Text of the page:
Obama’s Victory Plan
The economy won’t necessarily do him in.
Even 49 percent of Republicans blame Bush, with 51 percent saying he isn’t to blame. Obama’s considerably lower “blame” numbers have also remained steady, ranging from 48 to 53 percent in Gallup polls taken since 2010.
Thematically, these numbers dictate for Team Obama repeated accusations that Mitt Romney yearns to return to the George W. Bush policies that got America in economic trouble in the first place. In particular, Obama strategists would treat Romney’s selection as a vice presidential running mate of anyone who could be portrayed as a Bush-era economic policymaker (such as Ohio senator Rob Portman) as a gift from the political gods. Even if Romney avoids this trap, it behooves him to emphasize elements of his economic plan that can be depicted as departures from the Bush era.
Now that both sides of the debate accept as fact the mediocre performance of the economy, it is no longer in Romney’s interest to focus so much of his campaigning on lamenting economic weakness in the present. For one thing, it limits his ability to exploit Obama’s vulnerabilities in noneconomic areas. Regarding (and at times labeling) all noneconomic issues as “distractions” leaves an open field for Team Obama’s slicing and dicing of the electorate into recipients of narrow but attractive noneconomic messages.
For another, it devalues a future-oriented economic debate that is more in Romney’s interest than Obama’s. Rather than falling into a backward-looking blame game that in major respects favors Obama rather than the GOP, Romney needs to contrast his plans for budget and tax reform to Obama’s desire for a stiff increase in tax rates to finance continued high levels of domestic spending. After all, Obama got into political trouble in 2009-10 not for having created the economic crisis, but for Obamacare, the stimulus, and other federal spending schemes that rang false to millions of Americans as a credible pathway out of the crisis. Obama’s addiction to this kind of solution has not changed, and will be back in play if he gets a second term.
Finally, within the overall bleakness of the national economy there are regional disparities that go against the grain of Romney’s message and Electoral College targeting. Most salient is the fact that the politically pivotal Midwest suffered less during the recession—it had far less of a housing bubble than any other region—and is currently doing considerably better than the national average thanks to such factors as the boom in agricultural commodities, a mild recovery in industrial production, and the revolution in domestic energy production that centers on hydraulic fracturing (“fracking”). First-term Republican governors in Iowa, Wisconsin, and Ohio are taking bows for unemployment rates well below the national average. So is the governor of Pennsylvania, a fracking state that outside the Philadelphia region is much more like the Midwest than the Northeast. Even Michigan, an economic basket case before the 2007 recession, has seen its unemployment rate decline to just above the national average.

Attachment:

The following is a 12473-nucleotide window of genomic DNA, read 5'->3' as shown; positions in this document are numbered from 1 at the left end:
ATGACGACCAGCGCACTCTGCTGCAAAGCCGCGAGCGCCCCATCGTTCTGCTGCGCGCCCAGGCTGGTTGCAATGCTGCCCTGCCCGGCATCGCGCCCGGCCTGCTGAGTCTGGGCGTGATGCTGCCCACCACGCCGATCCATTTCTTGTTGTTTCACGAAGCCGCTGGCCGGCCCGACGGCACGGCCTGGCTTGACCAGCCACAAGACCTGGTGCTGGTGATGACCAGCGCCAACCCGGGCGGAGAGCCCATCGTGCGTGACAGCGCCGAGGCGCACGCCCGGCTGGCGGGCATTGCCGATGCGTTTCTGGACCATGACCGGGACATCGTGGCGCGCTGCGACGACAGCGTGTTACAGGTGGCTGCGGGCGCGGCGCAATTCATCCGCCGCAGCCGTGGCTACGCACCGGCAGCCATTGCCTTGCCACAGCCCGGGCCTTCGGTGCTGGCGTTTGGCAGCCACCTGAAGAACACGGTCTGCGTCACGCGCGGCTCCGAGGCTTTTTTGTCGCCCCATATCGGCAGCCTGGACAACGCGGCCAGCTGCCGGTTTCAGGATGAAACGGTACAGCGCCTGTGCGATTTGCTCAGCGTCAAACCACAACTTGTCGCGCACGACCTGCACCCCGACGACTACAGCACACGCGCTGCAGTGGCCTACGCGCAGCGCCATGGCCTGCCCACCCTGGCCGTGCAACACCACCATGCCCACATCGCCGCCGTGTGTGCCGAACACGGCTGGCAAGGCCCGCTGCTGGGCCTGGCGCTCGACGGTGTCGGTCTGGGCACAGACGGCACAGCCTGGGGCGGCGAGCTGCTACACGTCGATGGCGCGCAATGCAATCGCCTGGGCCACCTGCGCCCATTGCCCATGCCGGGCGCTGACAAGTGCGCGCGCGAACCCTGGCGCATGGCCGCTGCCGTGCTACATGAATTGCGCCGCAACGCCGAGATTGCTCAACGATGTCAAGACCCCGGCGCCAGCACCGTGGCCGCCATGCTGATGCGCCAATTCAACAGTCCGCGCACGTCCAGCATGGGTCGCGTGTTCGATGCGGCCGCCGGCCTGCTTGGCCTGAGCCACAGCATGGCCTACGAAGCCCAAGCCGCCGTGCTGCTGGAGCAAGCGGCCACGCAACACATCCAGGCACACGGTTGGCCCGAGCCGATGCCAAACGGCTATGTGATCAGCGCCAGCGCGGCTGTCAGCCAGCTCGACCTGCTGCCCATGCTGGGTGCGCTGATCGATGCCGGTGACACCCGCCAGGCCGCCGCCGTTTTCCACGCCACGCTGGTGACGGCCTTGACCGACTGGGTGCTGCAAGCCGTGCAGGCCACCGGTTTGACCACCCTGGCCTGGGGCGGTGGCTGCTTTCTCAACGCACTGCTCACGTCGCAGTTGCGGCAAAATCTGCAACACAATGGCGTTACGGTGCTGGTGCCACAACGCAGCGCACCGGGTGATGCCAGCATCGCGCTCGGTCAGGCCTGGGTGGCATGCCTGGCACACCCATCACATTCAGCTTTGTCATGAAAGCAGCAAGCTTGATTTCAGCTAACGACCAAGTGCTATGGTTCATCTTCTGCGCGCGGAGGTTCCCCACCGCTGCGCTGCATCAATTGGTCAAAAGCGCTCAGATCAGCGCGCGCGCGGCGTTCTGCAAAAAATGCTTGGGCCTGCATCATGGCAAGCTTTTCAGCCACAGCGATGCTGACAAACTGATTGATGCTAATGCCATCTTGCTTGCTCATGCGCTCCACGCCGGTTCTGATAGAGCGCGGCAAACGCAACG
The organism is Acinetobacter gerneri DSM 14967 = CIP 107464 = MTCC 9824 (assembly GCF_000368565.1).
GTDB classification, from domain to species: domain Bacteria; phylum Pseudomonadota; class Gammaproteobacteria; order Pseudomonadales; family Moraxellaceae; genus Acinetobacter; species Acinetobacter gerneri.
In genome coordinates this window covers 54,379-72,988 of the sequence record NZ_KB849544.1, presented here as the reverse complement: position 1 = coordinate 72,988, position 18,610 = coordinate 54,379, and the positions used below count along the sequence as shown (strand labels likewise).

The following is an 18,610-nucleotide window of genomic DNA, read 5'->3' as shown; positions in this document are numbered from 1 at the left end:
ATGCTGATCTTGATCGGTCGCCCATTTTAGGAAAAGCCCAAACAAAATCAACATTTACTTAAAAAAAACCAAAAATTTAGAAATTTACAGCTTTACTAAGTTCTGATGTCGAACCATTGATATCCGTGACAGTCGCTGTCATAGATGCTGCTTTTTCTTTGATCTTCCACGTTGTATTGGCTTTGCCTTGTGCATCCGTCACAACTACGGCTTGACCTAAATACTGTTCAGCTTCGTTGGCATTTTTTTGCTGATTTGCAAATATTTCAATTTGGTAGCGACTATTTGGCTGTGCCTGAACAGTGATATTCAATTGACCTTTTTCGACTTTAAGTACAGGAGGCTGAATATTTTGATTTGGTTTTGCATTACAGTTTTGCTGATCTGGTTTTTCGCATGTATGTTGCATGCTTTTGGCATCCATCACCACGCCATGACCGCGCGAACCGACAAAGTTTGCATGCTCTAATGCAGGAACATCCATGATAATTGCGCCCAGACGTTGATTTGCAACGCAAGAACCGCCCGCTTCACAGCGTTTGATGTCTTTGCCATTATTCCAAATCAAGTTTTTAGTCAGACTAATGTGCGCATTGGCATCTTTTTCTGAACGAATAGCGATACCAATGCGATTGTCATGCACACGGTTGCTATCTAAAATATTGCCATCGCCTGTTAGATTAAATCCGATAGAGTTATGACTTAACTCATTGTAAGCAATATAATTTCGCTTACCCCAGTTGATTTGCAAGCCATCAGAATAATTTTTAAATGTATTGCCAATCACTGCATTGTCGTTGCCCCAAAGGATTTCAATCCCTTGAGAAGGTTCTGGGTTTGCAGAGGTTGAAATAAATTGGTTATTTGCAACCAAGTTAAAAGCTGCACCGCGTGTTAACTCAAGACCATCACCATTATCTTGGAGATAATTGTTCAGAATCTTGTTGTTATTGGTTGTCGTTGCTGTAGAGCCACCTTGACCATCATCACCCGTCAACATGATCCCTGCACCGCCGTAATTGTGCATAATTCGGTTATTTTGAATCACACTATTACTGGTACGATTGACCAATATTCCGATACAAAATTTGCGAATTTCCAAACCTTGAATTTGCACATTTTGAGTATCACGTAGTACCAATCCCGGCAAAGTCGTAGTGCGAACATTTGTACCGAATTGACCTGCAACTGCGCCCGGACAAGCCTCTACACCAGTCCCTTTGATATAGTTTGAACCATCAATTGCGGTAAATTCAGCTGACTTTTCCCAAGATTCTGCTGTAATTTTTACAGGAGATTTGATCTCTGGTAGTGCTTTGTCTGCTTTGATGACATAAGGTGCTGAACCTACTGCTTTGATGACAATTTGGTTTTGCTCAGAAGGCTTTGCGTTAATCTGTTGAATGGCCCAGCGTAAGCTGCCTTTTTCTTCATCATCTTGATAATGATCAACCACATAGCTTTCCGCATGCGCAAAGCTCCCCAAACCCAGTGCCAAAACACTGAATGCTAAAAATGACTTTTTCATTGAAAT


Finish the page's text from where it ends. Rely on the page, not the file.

It is perhaps no coincidence that the one Southern state where polling still shows a consistent Obama edge is Virginia, which (with its proximity to Washington) dodged much of the residential housing holocaust and has by far the lowest unemployment rate (5.6 percent) of any state in the South. Among the 12 states listed as too close to call by RealClearPolitics, only 2—Nevada and North Carolina—today have unemployment rates significantly above the national average.
Heading into the summer, Obama’s reelection strategy has taken shape. It has proven itself capable of success and should not be underestimated. Mitt Romney’s job is to avoid falling into its traps and make the adjustments needed to counter it.
Frank Cannon and Jeffrey Bell are president and policy director of the American Principles Project, a Washington-based advocacy group.
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